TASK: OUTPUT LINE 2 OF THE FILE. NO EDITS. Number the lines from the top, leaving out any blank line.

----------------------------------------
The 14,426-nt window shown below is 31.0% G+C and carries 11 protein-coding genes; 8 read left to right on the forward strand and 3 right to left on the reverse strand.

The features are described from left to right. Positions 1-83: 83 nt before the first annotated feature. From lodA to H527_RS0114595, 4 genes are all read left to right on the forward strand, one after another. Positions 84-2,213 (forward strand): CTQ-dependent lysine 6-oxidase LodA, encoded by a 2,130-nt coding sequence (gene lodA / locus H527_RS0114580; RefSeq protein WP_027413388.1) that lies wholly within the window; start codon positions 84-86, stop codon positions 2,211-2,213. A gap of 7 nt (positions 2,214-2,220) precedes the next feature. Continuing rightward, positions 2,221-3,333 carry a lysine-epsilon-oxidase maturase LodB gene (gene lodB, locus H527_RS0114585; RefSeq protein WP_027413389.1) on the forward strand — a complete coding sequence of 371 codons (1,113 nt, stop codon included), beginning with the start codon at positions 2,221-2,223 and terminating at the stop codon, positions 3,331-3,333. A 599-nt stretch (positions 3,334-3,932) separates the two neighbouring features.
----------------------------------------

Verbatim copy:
The features are described from left to right. Positions 1-83: 83 nt before the first annotated feature. From lodA to H527_RS0114595, 4 genes are all read left to right on the forward strand, one after another. Positions 84-2,213 (forward strand): CTQ-dependent lysine 6-oxidase LodA, encoded by a 2,130-nt coding sequence (gene lodA / locus H527_RS0114580; RefSeq protein WP_027413388.1) that lies wholly within the window; start codon positions 84-86, stop codon positions 2,211-2,213. A gap of 7 nt (positions 2,214-2,220) precedes the next feature. Continuing rightward, positions 2,221-3,333 carry a lysine-epsilon-oxidase maturase LodB gene (gene lodB, locus H527_RS0114585; RefSeq protein WP_027413389.1) on the forward strand — a complete coding sequence of 371 codons (1,113 nt, stop codon included), beginning with the start codon at positions 2,221-2,223 and terminating at the stop codon, positions 3,331-3,333. A 599-nt stretch (positions 3,334-3,932) separates the two neighbouring features.